How much does a divorce cost? Tips for financially surviving after separation from spouse

The High Cost of Divorce Shouldn’t Trap You in a Bad Marriage

The video featured is from a previous report.

Forty-two percent of first marriages end in divorce, with rates rising for second and third marriages. Nearly one million divorces are filed each year in the United States alone, with the average marriage lasting about eight years.

You need to know how to prepare for divorce, how the process works, and how much it really costs. Next, we’ll reveal two tips for getting a cheap divorce and how to survive financially.

Who gets what in a divorce?

Most states follow common law and segregate assets by owner’s name. So if yours is the only name on the deed or registration, the asset is yours in the event of a divorce.

The problem here is that even assets owned and investments made before marriage are often so intermingled with community ownership that it is difficult to prove that single ownership.

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Community ownership states, which include Arizona, California, Idaho, Louisiana, Nevada, New Mexico, Texas, Washington, and Wisconsin, treat nearly all assets and debts as equally owned and divided in a divorce. However, a few exceptions to the rules; even in communally owned states, anything inherited by a single spouse usually belongs to that spouse.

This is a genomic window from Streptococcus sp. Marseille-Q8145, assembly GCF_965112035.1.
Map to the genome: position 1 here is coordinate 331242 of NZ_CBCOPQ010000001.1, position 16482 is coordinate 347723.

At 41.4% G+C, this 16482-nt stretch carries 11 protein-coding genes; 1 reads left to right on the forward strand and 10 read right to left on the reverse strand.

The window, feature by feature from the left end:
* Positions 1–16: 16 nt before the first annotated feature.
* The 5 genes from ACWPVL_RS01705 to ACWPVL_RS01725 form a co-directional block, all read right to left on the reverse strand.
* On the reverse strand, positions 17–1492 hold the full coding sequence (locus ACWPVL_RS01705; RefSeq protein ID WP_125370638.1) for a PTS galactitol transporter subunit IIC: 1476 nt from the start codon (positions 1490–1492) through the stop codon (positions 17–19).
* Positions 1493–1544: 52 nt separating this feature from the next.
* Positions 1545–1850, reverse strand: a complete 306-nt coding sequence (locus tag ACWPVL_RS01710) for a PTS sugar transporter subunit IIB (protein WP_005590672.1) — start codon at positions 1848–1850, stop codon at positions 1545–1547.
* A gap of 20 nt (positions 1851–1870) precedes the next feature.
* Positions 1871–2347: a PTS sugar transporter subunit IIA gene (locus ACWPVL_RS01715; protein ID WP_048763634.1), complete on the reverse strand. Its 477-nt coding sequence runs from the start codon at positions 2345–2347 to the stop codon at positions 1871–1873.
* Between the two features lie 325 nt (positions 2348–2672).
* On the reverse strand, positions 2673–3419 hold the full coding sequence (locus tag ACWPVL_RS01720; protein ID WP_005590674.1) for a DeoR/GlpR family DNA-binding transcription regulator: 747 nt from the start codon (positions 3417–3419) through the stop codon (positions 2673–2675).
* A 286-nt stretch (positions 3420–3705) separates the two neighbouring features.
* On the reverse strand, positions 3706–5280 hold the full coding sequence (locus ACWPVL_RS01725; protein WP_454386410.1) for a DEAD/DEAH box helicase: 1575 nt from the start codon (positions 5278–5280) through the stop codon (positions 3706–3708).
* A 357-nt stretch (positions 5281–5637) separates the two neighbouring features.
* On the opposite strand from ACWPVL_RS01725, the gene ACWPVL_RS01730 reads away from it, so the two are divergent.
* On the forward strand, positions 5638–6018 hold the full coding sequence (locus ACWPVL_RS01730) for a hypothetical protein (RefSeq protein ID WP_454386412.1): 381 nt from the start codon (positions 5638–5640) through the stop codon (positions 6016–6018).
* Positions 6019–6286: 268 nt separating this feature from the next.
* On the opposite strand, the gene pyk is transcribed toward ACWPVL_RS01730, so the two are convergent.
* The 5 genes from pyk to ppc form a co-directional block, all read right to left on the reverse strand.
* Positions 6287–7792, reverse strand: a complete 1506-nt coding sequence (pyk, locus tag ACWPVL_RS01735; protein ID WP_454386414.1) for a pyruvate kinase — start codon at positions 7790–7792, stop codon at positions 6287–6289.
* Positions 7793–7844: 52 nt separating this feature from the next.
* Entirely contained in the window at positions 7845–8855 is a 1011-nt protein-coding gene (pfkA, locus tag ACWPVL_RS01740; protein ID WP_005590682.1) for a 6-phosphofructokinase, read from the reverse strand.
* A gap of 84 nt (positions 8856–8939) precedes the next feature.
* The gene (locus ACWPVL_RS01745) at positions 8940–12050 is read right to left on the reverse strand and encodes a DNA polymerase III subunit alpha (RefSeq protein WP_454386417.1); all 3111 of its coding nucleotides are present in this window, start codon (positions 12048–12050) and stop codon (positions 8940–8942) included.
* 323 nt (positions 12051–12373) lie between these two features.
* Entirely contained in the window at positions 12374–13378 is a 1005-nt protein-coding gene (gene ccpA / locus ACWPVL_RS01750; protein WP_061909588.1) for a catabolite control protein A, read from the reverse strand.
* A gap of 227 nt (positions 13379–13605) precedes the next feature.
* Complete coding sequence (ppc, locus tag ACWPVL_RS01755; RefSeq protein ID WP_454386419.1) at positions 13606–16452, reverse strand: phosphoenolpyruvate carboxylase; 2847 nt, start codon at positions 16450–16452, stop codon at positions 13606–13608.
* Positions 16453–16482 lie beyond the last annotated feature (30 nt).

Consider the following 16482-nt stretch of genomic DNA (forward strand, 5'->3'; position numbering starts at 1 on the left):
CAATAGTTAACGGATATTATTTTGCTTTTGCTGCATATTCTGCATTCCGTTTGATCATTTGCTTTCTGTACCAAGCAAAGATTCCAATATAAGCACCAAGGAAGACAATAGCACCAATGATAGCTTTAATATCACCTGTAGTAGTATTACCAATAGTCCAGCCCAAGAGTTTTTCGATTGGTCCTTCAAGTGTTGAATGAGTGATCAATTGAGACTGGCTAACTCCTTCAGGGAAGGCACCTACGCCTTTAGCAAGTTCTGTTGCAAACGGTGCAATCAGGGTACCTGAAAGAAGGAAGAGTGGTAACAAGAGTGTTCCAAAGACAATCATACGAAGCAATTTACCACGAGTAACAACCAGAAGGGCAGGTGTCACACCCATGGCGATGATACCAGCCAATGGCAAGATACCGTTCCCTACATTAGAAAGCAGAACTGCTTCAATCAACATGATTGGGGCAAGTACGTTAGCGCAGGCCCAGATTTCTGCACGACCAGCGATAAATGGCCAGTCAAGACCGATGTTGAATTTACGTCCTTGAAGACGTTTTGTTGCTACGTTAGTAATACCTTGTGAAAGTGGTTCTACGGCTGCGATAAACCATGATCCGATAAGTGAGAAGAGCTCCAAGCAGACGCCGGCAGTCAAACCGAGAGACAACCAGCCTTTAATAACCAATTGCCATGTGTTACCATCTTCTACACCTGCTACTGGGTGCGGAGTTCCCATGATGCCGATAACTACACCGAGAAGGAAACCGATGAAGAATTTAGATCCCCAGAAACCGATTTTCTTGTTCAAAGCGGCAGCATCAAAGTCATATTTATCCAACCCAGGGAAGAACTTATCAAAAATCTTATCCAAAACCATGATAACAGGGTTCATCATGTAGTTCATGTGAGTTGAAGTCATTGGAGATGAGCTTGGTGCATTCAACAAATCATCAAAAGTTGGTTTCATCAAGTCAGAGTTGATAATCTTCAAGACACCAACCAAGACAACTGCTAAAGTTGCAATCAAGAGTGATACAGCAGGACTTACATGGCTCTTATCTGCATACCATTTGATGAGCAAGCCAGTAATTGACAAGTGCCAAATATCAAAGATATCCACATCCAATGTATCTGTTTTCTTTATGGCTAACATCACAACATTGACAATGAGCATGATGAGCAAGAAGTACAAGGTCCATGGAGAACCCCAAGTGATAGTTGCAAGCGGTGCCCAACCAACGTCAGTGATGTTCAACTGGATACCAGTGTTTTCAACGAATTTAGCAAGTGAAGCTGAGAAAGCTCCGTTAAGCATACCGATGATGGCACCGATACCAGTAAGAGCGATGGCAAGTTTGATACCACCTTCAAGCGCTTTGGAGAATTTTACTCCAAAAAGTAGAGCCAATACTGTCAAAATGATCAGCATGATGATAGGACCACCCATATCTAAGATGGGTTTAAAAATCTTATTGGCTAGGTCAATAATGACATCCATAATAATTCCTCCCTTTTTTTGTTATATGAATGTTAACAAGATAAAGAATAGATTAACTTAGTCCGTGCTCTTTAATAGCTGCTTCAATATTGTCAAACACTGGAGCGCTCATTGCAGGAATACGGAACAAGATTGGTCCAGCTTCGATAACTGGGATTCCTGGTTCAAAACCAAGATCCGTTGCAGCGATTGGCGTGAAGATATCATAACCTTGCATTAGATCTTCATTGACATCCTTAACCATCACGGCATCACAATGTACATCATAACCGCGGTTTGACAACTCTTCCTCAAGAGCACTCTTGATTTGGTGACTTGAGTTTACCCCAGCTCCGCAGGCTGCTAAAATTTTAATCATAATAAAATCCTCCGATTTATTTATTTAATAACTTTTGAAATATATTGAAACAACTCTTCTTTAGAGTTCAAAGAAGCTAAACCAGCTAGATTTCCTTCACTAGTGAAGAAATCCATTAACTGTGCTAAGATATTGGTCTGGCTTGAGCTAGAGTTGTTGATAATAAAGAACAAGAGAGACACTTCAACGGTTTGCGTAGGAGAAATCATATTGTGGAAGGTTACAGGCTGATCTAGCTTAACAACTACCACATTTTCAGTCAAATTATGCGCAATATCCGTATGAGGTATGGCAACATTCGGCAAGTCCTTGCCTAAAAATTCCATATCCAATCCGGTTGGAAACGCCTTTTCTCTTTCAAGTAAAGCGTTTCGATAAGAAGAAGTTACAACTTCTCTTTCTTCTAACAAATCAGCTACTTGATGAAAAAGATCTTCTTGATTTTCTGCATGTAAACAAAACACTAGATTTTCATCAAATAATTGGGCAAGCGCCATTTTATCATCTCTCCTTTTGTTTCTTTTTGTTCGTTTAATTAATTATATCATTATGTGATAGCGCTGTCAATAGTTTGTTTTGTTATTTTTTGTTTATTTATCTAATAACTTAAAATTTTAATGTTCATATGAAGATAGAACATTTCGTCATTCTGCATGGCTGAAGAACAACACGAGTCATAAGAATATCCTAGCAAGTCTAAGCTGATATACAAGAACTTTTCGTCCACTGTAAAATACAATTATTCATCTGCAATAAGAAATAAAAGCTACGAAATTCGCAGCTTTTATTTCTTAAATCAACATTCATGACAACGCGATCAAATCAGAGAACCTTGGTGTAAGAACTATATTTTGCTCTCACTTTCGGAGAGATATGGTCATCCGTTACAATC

It is important to understand that judges still have a lot of power to allocate assets for some balance, although they generally try to stay close to the general rule. If everything is in your name, even in a common law state, the judge might try to give your spouse some property or award more of it as spousal support.

What happens to debt in a divorce?

Everyone worries about their assets and income during a divorce, but debts can be just as important.

Generally, the court will follow many of these same debt rules. So any debt you had before the wedding is yours. No need to offload those $20,000 in student loans for your worthless art history degree.

How is alimony calculated?

Alimony or spousal support can be important after a divorce.

Many people don’t know that alimony is not mandatory, but can be ordered by the judge, especially if they think the spouse will face “hardship” without support.

There is no set calculation for spousal support, but one calculation I’ve seen a few times looks like this. First, you’re taking 40% of the payor spouse’s net income, so after taxes and deducting child support, we’ll move on. Then minus 50% of the dependent spouse’s income to find alimony.

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For example, if you earn $4,500 a month and pay $700 in child support, your ex earns $2,000 a month. Then $4,500 minus $700 and multiplied by 40% is $1,520, then minus half your ex’s income, or about $520 a month in spousal support.

Unless both spouses agree never to change the settlement, child support can be revised based on changes in income so that it can go up or down.

How is child support calculated?

Child support is one of the biggest financial costs of divorce, but it depends on where you live. Most states calculate child support using the “income splitting” model. Nine states use the “Percent of Income” model and three use the Melson formula.

The revenue sharing model begins by adding up the combined incomes and finding each parent’s share. For example, if one parent earns $6,500 while the other earns $4,000 per month, then $10,500 in total, one earns 38% and the other 62% of the total income.